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Thread: LCC in mixed/strongly coloured light

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    LCC in mixed/strongly coloured light

    I'm shooting architecture/interiors with the SK35 + P45, and I often end up in situations with areas of strongly coloured/mixed light (e.g. a tungsten interior with a window with bright daylight streaming in). After looking at a few threads here and on forum.phaseone, some people have argued for exposing your LCC plate with a consistently coloured light source -- for instance, firing a speedlight at low power at your LCC plate for your LCC exposure. I've been trying both exposing an LCC "conventionally" using room light and exposing an LCC with a speedlight, and I'm noticing that there are a few subtle differences--particularly, the corners seem to get a bit brighter on the speedlight-exposed LCC, and colour casts on white areas seem more technically accurate but possibly less pleasing.

    Are there any good rules of thumb for what's likely to produce the best results?

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    Re: LCC in mixed/strongly coloured light

    How exactly are you using the LCC? Mixed light shouldn't matter when you are using the LCC plate to correct for color casts in the lens. If you are trying to color balance that is different than removing casts in the lens.
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    Re: LCC in mixed/strongly coloured light

    Not attempting to do colour balance--just correct for lens colour and falloff. Routine is: set up shot, dial in final shifts, expose final exposure, then put the LCC plate directly against the lens (or center filter if I'm using it), open up 1 stop (or two) and shoot the LCC frame.

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    Re: LCC in mixed/strongly coloured light

    I think mixed light is not possible to correct via a normal LCC. This kinds of pictures I
    - develope from Raw
    - make a white-balance on the light which is in the room ( most pictures are shooten with "daylight" in the back )
    - make a second picture, corrected the white balance on the problem-areas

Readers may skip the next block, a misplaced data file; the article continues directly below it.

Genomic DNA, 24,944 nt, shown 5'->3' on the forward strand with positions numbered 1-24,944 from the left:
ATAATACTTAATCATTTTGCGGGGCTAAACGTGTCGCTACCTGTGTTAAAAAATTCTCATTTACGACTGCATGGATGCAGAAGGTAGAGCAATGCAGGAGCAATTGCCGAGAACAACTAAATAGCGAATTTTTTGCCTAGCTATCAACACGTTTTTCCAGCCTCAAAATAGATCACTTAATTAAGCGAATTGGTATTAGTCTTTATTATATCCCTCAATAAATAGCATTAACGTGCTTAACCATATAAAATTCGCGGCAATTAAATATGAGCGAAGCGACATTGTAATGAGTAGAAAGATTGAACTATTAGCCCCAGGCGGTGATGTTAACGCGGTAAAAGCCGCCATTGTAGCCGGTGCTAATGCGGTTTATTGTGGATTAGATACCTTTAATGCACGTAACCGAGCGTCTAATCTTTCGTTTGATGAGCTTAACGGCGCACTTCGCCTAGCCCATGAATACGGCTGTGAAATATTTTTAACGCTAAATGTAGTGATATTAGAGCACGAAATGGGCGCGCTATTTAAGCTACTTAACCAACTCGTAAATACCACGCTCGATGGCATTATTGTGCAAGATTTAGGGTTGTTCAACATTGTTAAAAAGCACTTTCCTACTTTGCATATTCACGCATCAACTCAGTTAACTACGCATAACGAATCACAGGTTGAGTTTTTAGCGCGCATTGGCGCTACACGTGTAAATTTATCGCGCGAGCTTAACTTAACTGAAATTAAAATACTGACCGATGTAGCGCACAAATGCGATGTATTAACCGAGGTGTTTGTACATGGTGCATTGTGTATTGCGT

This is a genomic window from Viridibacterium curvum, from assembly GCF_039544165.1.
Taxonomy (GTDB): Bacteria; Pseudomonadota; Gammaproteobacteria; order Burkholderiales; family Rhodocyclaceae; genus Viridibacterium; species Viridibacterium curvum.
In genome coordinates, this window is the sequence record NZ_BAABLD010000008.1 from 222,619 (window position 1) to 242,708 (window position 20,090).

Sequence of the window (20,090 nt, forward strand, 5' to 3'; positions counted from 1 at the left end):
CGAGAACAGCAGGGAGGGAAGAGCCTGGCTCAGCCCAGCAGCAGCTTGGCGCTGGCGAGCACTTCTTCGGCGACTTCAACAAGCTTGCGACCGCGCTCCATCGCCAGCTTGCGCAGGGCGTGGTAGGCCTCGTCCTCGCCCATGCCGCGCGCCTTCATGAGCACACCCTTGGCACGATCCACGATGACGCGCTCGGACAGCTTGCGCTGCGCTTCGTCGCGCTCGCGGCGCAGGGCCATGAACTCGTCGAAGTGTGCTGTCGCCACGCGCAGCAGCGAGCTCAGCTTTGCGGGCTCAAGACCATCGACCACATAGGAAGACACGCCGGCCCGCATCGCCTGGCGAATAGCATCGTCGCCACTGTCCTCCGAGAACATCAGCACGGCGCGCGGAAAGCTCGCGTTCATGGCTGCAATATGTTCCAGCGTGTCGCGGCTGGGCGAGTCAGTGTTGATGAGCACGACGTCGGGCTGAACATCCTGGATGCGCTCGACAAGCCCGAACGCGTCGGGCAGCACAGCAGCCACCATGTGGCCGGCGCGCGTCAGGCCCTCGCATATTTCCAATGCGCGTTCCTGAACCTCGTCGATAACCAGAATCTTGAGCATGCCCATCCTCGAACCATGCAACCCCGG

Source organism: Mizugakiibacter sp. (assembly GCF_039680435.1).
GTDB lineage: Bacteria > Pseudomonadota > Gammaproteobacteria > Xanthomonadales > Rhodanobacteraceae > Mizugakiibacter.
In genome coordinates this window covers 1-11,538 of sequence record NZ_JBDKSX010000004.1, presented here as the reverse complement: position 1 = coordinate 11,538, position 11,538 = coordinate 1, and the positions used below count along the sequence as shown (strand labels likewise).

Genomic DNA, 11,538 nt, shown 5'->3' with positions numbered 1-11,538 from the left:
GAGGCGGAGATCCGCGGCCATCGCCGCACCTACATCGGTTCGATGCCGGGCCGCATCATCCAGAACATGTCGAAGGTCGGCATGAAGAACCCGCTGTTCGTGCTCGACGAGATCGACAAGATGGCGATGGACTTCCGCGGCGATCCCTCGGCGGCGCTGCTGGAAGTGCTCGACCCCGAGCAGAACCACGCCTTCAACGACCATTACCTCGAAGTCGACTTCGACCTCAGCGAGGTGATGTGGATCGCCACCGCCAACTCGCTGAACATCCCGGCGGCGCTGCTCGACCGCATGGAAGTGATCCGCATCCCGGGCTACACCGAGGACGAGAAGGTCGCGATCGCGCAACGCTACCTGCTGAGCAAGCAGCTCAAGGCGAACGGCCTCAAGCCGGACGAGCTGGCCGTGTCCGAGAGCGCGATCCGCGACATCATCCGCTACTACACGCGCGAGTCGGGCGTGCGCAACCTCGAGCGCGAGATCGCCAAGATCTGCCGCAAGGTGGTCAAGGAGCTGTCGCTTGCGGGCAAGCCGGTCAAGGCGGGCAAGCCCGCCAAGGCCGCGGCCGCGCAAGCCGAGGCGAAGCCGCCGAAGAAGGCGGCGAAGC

- use this second picture as layer for the first
    - then correct the strongest mistakes via hand

    I think mixed light is a problem since ever. With film you never had a chance - with digital now you can use your software
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    Re: LCC in mixed/strongly coloured light

    It will depend a bit on how the LCC algorithm is implemented, I'm assuming you are using capture one.

    What the raw developer typically does with LCC correction (flatfield correction) is only to correct for deviations from the "average", so if your LCC shot is shot in yellowish or blueish light will make no difference, as only deviations are corrected, and they will be the same regardless of average color.

    However when light sources are mixed it could be the case that the LCC card will not even out the light to a smooth average over the whole surface, which means that the algorithm can be confused, so it can see casts where it actually are only different light sources contributing. So for mathematically perfect results you should probably use a fixed light source so you can light the card with one uniform light.

    However, in practice maybe it is better to let LCC algorithm also even the mixed lighting slightly? More pleasing results? Mixed lighting always look more extreme in a picture than in real life, so in theory it sounds like it could be a good idea to shoot LCC with the original light sources. I have little practical experience of these type of scenes myself so I don't know.

    How to interpret mixed unnatural light sources (ie mixed white balance) is much a matter of taste as cameras are generally quite bad at reproducing what the eye/brain experience at the scene. Going for pleasing rather than accurate would be my bet.

    Note that not a flatfield correction algorithm does not necessarily need to pick the average over the whole surface as reference color, it could pick just from the center as it is typically most neutral there, but I doubt C1 does that as it is supposed to work with shifted lenses. My guess is that it takes average over the whole image as reference.

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